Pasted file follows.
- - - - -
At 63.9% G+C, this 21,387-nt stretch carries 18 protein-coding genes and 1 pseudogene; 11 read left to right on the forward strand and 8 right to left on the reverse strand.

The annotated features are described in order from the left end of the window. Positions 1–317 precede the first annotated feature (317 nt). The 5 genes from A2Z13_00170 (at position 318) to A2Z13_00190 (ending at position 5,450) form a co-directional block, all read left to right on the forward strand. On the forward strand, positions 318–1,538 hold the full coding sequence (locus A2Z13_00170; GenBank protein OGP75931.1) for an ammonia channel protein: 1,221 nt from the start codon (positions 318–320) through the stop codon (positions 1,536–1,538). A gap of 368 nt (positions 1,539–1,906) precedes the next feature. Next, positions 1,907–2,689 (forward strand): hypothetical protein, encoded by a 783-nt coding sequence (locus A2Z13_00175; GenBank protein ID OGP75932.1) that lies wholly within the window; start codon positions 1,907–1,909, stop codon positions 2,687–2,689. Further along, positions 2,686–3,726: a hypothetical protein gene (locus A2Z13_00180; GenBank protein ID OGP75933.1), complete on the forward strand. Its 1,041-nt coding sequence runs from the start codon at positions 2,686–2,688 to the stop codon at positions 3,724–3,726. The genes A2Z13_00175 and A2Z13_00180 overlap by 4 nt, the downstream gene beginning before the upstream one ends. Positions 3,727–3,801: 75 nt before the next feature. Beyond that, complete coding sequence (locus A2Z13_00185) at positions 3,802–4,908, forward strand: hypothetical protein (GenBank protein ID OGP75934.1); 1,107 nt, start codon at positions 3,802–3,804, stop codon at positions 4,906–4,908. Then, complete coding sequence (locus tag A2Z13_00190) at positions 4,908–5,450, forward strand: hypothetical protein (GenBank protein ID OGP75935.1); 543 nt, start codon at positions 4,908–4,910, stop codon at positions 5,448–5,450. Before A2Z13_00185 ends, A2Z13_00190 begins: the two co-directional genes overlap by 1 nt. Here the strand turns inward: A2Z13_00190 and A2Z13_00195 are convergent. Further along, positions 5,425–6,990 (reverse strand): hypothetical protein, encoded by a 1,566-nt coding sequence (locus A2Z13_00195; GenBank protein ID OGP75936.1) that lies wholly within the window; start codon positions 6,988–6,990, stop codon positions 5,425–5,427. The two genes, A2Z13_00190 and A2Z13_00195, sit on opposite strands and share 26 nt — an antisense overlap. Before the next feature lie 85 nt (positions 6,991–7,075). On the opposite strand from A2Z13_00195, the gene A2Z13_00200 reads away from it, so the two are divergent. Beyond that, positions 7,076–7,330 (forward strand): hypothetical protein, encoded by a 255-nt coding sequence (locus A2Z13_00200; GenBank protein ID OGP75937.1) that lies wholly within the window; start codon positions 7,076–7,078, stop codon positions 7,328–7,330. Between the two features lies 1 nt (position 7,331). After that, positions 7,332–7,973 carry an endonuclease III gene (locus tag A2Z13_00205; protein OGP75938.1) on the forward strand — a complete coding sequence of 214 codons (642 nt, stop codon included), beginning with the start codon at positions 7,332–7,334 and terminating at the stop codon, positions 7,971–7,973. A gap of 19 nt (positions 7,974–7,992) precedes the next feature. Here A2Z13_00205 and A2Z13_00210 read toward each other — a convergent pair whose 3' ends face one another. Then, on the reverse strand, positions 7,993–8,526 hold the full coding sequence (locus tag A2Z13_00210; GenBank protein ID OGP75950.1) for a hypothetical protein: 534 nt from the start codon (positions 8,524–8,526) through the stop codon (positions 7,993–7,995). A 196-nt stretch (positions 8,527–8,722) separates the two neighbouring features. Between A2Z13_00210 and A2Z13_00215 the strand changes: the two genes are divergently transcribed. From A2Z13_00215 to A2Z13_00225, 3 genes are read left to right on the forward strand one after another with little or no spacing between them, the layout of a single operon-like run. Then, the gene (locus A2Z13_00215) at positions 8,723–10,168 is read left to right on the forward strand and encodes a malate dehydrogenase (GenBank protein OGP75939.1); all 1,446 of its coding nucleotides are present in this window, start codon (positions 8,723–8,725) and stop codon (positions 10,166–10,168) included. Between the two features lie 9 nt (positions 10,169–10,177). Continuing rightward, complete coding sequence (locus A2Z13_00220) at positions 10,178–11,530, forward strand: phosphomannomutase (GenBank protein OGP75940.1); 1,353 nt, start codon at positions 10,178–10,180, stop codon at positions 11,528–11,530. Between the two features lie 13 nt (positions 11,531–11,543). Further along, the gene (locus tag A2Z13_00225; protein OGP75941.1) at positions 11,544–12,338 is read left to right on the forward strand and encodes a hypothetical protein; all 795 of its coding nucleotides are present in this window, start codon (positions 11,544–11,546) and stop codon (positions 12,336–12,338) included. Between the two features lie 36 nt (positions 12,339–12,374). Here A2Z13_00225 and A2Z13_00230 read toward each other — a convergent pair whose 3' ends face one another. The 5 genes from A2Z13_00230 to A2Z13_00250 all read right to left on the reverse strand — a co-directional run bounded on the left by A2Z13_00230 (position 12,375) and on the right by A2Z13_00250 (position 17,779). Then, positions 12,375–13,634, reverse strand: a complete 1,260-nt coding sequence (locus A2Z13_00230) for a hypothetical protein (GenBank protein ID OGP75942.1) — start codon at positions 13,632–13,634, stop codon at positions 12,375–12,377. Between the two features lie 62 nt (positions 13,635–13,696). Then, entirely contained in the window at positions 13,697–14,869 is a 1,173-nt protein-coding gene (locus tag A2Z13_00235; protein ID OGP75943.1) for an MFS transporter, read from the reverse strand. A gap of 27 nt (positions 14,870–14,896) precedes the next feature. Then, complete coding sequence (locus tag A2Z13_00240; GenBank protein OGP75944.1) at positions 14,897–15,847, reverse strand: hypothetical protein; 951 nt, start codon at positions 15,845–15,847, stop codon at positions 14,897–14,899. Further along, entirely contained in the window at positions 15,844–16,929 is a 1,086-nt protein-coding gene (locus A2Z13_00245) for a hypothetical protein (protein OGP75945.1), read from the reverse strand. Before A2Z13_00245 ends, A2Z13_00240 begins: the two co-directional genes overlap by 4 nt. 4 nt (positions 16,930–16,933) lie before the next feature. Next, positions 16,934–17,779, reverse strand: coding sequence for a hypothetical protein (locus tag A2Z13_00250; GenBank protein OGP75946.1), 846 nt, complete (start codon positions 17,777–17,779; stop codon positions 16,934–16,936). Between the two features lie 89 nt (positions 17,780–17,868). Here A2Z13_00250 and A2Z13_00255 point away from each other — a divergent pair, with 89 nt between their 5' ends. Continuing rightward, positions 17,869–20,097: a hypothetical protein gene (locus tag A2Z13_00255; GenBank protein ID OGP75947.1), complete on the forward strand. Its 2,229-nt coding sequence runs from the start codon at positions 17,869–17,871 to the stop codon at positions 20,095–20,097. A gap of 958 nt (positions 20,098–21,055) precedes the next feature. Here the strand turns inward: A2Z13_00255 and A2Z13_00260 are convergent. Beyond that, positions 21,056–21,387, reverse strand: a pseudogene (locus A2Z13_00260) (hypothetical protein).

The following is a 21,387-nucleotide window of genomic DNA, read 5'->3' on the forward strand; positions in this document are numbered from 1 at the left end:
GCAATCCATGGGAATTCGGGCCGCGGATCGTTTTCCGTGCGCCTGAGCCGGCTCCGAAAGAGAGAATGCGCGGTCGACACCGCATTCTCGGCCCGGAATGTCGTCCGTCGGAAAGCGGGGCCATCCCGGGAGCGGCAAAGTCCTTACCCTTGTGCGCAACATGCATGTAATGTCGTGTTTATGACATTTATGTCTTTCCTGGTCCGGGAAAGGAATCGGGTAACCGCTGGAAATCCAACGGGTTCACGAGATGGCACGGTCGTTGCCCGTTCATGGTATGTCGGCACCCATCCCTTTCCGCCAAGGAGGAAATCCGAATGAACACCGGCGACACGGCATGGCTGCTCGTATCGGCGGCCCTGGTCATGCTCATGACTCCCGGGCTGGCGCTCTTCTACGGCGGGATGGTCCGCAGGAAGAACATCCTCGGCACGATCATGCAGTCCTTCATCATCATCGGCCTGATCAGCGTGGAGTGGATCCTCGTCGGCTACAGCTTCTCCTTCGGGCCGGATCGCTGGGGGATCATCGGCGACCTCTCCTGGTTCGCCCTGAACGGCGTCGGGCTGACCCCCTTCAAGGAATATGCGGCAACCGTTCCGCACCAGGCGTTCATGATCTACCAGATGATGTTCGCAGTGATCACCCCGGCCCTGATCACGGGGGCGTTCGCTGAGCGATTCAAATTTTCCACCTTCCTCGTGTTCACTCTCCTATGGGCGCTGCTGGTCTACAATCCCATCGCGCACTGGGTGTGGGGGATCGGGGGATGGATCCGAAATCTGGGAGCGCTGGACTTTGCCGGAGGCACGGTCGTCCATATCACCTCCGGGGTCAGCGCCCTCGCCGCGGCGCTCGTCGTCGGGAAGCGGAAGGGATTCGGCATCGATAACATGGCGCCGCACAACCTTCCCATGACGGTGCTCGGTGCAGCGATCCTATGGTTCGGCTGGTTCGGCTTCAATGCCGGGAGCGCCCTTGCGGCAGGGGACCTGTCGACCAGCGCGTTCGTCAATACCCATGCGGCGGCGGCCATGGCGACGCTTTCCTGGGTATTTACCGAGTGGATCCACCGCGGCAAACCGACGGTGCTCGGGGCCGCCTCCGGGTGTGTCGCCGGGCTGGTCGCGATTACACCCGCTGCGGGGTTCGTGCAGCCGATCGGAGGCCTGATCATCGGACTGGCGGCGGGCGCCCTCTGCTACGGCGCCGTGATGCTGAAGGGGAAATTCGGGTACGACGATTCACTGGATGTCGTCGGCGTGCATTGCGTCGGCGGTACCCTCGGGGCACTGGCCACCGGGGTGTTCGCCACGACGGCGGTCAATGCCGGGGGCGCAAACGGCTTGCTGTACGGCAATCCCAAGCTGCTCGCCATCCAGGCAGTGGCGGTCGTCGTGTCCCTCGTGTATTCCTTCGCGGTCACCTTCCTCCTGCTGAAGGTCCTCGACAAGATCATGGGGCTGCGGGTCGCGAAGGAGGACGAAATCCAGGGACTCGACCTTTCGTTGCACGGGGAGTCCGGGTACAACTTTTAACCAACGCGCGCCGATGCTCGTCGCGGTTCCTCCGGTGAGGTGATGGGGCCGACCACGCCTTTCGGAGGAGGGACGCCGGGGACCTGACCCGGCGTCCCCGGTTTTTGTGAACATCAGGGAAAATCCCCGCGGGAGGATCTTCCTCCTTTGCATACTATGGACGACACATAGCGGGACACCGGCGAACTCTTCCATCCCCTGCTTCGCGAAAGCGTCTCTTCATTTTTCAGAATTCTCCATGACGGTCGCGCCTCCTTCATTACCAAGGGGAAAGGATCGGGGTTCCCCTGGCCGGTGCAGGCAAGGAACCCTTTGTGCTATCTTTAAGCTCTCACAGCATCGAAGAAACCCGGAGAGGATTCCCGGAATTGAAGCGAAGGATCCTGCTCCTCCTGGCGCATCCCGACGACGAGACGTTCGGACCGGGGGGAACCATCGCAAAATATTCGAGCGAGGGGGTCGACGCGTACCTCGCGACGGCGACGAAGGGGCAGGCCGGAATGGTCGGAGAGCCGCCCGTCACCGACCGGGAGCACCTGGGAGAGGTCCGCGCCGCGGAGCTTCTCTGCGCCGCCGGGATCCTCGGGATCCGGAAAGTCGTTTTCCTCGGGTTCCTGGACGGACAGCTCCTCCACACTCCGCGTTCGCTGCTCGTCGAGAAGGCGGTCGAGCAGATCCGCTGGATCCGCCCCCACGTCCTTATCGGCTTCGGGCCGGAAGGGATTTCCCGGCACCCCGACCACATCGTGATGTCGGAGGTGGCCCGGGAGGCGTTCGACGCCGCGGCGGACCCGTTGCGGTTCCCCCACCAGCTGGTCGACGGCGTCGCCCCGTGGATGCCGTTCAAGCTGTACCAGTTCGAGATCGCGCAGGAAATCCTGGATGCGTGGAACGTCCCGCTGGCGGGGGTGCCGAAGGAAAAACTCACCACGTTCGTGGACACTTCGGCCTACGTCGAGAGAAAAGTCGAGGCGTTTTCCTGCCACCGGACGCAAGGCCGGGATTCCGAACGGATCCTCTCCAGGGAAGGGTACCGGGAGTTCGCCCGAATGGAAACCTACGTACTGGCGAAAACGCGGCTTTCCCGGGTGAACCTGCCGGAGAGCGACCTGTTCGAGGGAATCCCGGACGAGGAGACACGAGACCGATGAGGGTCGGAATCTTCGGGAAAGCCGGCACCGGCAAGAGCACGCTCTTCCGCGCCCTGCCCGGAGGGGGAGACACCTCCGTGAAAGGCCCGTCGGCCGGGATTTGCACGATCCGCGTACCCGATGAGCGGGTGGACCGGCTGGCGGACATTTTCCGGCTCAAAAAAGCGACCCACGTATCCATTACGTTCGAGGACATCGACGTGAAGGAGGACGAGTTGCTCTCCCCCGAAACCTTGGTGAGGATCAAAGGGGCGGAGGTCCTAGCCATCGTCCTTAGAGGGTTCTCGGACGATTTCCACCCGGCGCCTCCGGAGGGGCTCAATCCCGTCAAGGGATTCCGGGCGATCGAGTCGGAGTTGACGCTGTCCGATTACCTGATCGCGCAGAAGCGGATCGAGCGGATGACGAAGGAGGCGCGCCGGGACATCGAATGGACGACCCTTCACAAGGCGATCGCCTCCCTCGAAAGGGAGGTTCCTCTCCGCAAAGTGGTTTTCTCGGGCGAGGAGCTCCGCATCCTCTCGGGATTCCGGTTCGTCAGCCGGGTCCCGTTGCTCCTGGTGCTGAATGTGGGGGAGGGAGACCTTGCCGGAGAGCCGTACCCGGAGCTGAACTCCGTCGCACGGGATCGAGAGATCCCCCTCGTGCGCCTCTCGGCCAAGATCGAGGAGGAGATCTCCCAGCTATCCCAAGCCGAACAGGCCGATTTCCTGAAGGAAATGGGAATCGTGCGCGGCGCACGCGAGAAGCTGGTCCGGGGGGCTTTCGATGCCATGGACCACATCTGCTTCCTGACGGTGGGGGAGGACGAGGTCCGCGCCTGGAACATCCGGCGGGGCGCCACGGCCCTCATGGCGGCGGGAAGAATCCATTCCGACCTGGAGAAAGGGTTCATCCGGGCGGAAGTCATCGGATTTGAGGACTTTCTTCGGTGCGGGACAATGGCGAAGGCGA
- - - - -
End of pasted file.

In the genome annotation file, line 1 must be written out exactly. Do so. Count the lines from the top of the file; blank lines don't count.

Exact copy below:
At 63.9% G+C, this 21,387-nt stretch carries 18 protein-coding genes and 1 pseudogene; 11 read left to right on the forward strand and 8 right to left on the reverse strand.